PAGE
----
Published On: 18 March 2007
"Sweet Southern Sours"
A Collection of ROMY One-Shots
Disclaimer: I don't own any of the later-mentioned characters or anything that sounds remotely cool because I am but a poor and lazy teenager temporarily living in a foreign country. Don't sue. Merci.
Summary: Rogue tries to ride the rides by herself but the Institute mistakes her search for solitude as depression and refuse to give her space. Unfortunately, Remy also falls into this category.
It had been amusing losing Kurt in the mirror house, getting Kitty sick on the roller coasters, destroying Jean and Scott at the games but really—everyone was getting on her nerves.
The Professor had said the fair had come to town and suggested that the students take an evening off from training to enjoy themselves after Apocalypse.
Rogue could only see herself going with Ritsy several months ago…but now it was totally out of the question. She had opted for housesitting instead.
However, the professor must have hinted something to the others because they absolutely refused to let Rogue out of their sight. She had been dragged all over the park to do various games, activities and rides, trying her very best not to lose her temper or even lash out at her friends.
But her plan was failing, and quickly.
She supposed that it didn't look too good either when earlier the tag on the inside of her glove was bothering her so she opted for nicking a knife from one of the stands and try to cut it from the seem. However, to a passer-by, like Katherine Pryde, for example it rather looked like…
"ROGUE! LIKE OMIGOD! CUTTING IS NOT THE ANSWER!"
And it had all been down hill after that.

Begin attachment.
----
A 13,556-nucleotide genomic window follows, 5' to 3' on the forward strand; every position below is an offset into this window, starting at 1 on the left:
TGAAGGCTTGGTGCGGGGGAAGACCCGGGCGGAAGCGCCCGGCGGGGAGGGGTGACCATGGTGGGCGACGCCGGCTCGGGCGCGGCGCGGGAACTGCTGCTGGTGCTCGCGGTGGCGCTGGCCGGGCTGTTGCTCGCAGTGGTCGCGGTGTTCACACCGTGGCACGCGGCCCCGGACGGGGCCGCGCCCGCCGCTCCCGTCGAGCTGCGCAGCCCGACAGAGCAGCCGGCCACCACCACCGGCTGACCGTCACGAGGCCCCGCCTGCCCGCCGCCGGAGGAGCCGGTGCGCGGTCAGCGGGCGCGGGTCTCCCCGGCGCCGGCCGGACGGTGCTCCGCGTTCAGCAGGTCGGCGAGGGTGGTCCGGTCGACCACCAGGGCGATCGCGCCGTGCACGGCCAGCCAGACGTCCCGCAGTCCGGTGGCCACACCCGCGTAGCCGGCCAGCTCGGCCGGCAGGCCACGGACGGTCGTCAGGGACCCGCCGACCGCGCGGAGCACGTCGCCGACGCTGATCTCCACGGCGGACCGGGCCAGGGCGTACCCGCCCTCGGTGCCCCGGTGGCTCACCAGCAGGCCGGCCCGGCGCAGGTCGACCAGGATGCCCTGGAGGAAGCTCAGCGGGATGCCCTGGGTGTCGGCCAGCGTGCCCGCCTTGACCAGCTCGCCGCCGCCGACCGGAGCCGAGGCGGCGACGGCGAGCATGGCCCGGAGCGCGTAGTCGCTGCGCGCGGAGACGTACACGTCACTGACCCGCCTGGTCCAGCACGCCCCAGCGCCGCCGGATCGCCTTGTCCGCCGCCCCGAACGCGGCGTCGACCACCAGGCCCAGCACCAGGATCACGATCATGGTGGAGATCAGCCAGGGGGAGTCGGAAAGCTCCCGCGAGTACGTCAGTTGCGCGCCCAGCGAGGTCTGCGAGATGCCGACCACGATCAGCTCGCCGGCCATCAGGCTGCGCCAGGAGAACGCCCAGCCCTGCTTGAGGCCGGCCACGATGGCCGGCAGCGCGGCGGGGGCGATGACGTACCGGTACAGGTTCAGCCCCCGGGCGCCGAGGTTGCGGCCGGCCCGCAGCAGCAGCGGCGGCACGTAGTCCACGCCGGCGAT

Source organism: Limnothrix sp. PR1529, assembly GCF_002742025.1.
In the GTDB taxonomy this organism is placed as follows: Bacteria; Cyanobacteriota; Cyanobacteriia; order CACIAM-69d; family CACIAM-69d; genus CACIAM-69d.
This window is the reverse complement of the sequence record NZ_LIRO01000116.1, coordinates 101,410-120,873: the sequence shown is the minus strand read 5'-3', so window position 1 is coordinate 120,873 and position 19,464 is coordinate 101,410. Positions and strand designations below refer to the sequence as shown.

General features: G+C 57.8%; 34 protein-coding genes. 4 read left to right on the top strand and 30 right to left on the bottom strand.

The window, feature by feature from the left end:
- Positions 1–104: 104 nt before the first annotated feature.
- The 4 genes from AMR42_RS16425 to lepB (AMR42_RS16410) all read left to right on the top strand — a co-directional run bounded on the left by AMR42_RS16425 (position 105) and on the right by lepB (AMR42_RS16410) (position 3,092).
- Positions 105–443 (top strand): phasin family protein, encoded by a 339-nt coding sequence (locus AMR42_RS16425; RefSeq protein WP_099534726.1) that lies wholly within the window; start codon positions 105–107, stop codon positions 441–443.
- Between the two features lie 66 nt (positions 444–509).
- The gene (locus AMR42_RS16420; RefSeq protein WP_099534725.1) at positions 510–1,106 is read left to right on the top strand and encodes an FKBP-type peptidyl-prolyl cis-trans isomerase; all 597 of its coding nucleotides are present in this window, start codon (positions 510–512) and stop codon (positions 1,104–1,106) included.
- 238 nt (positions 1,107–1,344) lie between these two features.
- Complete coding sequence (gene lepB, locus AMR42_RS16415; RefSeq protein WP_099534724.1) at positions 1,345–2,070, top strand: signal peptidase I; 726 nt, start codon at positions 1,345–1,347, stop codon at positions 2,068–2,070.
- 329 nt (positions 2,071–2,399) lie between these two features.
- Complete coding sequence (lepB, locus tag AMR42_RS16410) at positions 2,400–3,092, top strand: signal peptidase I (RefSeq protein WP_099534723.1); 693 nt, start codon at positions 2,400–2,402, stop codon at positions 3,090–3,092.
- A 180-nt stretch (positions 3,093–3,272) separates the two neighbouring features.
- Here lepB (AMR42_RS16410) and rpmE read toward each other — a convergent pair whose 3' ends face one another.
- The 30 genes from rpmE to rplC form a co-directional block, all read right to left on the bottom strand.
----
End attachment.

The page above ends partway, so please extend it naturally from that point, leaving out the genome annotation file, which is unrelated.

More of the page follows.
So now, after two hours of trying and unsuccessfully evading all the X-Men and even the occasional Brotherhood member, she had snatched some kid's Yankees cap to cover her distinctive hair colour combination, taken off her jacket despite the unusually cool weather, and slumped her shoulders so she blended with the crowd.
Just ten minutes was all she was asking for, really. She didn't care if she was screaming her head off on a rollercoaster or throwing seeds into a trashcan behind the vending machines. She was beyond caring.
However, Lady Luck was feeling charitable that day and the line for the Ferris Wheel was unusually short and riders were just getting off.
Rogue cast a quick look over her shoulder and saw that she was, indeed, for the first time since Apocalypse, on her own. She jumped in the rabidly moving line.
"Just one?" the man in the booth asked.
"Just one," Rogue agreed, sighing in relief. Finally, she thought, just one.
"Make that two, mon ami,"
Rogues eyes flashed in annoyance and her jaw clenched tightly, but she did not turn around, "Just one," she repeated to the greasy man under the wooden roof.
He looked a bit bewildered and nodded slowly pulling out a ticket.
"Just one..." he said.
"Two," Gambit said again.
"Two it is then…"
"One," Rogue gritted, not turning around.
"ONE," she barked and grabbed her ticket from the man and helped herself to a seat. She silently dared the people on the seat behind her to say anything. The ride filled up quickly after that and much to Rogue's pleasure, Gambit was nowhere in sight.
She must've been half way from the top, waiting for those final people to be seated when something swooshed from behind—the tail end of a trench coat perhaps?—and the balance of the seat was thrown off almost entirely. For a brief second Rogue could only see the purple sky and the rest of the seats on the ride.
She slowly closed her eyes as Remy climbed down.
"D'aww, chere, that wasn't too nice t' confuse th' ticket-man like that," he grinned and shimmied his way under the metal bar, uncomfortable close to Rogue for her liking.
Rogue sighed, making room for him, "Why do Ah even try?"
"Dunno really," he answered, flicking off her Yankees cap and letting her strange fringe fall free, "Kinda pointless isn't it?"
The Ferris Wheel was full and the ride began.